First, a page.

Cogan issued an Order to Show Cause directing plaintiff to show why the complaint should not be dismissed and why sanctions should not be issued for bringing the action in bad faith. Plaintiff responded that the court needed a more complete record to show the FDCPA violation and that Cogan should recuse himself for demonstrating bias.
Plaintiff based his recusal motion on Cogan’s Financial Disclosure Reports, disclosing that he owned shares in certain publicly traded mutual funds and exchange-traded funds. Two of the funds held stock in defendant’s parent company, adding up to an interest of about $9 in the company. According to counsel’s theory, this showed the court’s “financial interest” in defendant, requiring recusal. Plaintiff further alleged that Cogan was hostile to his case because of this financial interest.
But as the court pointed out, Canon 3C(1)(c)(i) of the Code of Conduct for United States Judges states that “ownership in a mutual or common investment fund that holds securities is not a ‘financial interest’ in such securities unless the judge participates in the management of the fund.” Cogan found plaintiff’s suggestion that the court had a disqualifying interest to be frivolous.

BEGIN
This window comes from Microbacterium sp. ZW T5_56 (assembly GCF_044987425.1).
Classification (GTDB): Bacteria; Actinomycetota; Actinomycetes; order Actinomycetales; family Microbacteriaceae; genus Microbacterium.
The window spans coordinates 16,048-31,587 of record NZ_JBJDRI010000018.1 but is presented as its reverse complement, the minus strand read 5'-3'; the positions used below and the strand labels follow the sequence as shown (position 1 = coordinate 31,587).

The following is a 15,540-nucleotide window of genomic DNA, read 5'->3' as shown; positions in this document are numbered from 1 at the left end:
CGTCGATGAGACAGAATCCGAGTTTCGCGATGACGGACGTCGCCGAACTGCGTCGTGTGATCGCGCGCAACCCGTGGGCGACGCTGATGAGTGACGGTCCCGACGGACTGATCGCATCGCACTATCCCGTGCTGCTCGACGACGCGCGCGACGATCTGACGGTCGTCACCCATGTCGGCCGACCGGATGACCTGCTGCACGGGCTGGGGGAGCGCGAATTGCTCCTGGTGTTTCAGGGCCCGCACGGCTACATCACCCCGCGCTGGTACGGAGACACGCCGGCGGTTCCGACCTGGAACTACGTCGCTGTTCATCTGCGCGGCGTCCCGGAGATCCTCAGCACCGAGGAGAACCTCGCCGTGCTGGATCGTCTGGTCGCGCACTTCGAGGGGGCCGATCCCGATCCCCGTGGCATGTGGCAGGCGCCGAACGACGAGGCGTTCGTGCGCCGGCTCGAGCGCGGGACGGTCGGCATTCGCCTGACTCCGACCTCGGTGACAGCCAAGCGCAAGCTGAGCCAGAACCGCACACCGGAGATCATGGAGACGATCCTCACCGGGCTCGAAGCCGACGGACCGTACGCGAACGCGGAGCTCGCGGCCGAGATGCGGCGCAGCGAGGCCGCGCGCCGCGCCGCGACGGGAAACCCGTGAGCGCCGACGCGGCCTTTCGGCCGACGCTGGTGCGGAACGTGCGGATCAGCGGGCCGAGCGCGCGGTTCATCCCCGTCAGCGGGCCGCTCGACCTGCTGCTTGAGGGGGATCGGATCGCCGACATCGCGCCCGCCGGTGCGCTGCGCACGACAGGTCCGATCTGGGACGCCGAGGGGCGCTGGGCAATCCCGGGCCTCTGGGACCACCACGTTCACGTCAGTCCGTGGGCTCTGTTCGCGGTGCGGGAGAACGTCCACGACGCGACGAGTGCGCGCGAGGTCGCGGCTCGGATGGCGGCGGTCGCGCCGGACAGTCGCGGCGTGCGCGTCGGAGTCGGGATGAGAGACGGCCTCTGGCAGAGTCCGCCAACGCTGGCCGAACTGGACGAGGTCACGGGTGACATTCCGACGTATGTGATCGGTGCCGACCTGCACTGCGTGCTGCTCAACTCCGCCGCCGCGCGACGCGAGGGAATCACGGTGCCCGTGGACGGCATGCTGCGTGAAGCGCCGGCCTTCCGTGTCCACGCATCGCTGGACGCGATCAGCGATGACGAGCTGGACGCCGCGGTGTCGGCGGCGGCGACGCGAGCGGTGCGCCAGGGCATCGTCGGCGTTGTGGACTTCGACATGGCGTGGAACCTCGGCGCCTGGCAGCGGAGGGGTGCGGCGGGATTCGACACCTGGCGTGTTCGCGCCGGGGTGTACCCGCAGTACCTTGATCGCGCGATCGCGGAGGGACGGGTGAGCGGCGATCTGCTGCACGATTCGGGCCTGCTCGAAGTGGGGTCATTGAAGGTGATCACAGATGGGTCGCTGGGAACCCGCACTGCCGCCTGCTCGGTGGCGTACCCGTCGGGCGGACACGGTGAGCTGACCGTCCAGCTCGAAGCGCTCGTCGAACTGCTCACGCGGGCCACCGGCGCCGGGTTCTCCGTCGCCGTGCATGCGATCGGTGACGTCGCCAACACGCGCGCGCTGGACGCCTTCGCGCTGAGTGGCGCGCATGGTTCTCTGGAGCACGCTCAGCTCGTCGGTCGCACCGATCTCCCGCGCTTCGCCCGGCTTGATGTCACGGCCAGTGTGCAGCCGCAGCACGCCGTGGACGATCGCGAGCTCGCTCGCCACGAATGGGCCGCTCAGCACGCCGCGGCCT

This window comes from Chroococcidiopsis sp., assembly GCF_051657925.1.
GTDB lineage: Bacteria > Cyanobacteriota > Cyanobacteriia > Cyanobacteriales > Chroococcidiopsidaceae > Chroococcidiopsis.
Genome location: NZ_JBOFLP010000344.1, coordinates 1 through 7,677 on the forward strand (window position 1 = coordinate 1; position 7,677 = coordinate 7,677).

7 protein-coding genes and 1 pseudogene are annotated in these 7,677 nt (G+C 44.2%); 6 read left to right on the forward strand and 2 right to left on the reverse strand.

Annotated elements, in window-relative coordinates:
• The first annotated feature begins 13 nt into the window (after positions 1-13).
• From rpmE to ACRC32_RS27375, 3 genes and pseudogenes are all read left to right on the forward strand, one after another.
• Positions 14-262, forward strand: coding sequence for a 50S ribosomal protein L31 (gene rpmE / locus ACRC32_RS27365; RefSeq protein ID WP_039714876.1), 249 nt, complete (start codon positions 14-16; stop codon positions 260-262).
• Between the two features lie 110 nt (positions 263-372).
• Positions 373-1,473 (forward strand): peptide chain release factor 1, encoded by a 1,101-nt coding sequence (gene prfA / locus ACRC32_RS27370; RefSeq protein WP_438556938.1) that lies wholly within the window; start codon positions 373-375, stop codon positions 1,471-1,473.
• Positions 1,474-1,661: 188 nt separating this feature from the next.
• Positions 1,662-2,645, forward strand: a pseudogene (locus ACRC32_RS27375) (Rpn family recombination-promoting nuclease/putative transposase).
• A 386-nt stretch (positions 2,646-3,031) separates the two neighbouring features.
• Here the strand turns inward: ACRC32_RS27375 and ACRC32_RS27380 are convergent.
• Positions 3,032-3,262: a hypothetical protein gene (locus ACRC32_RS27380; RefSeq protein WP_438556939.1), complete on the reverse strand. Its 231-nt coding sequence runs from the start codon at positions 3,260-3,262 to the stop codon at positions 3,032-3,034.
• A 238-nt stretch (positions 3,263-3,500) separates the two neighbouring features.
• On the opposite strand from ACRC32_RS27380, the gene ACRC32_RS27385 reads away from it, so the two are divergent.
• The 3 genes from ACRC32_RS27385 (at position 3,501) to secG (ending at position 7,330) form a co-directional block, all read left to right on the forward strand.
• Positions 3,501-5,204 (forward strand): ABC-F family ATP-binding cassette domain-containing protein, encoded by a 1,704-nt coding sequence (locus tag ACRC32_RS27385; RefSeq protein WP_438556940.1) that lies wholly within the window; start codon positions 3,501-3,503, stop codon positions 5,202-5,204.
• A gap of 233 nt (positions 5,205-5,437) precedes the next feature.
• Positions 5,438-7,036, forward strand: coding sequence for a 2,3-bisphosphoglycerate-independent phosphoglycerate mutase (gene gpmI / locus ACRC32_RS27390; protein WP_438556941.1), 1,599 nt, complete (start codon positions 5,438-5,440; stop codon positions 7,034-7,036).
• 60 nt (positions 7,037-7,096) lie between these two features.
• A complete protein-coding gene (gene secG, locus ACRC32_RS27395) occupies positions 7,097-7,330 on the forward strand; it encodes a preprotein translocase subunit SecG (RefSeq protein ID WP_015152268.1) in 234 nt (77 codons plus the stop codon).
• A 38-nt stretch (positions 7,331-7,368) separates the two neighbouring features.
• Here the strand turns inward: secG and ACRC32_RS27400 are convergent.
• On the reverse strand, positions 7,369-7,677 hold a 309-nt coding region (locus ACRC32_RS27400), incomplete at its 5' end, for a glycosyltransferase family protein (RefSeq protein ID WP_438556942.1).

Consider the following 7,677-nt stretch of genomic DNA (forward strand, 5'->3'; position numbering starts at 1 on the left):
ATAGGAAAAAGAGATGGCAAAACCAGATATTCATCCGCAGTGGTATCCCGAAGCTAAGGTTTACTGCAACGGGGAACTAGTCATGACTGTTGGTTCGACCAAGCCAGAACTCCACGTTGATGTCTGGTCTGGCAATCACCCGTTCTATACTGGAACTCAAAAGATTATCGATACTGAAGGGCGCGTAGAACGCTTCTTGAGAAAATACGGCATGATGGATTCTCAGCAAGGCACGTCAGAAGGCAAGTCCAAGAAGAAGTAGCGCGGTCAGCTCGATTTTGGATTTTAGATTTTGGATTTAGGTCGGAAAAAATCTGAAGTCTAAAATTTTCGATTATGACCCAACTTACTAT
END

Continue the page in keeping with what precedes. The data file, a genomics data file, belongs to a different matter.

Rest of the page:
Plaintiff asserted several more grounds for recusal: (1) bias reflected in the Order to Show Cause, which noted that the FDCPA is frequently abused; (2) the scheduling of the Initial Status Conference six weeks after plaintiff filed his complaint; (3) the court’s direction to file an amended complaint or show cause why the initial complaint should not be dismissed; and (4) the court’s failure to reassign plaintiff’s motion to recuse after he filed an affidavit.
In the court’s view, plaintiff’s contentions were frivolous. Cogan referenced several judges who had commented on the misuse of the FDCPA. The court also observed that (1) this case was managed in the same way as all other cases on his docket; (2) plaintiff’s initial complaint was a “teaching exercise in how not to draft a pleading”; and (3) plaintiff’s affidavit contained no meaningful allegations about the court’s bias or prejudice in favor of or against any party.
Finally, the court imposed sanctions on plaintiff’s counsel for stating at the Initial Status Conference that plaintiff’s claim was based on a recorded conversation proving a violation of the FDCPA, when the recording showed the opposite. Plaintiff subsequently came up with a new theory of the case. Because plaintiff’s counsel did not cooperate in good faith in the Initial Status Conference as required by Federal Rule of Civil Procedure 16, and instead made “an attempt to mislead defendant and the Court, just as plaintiff himself attempted to trick defendant into committing an FDCPA violation,” Cogan sanctioned counsel in the amount of $500. Slip op. 11-12.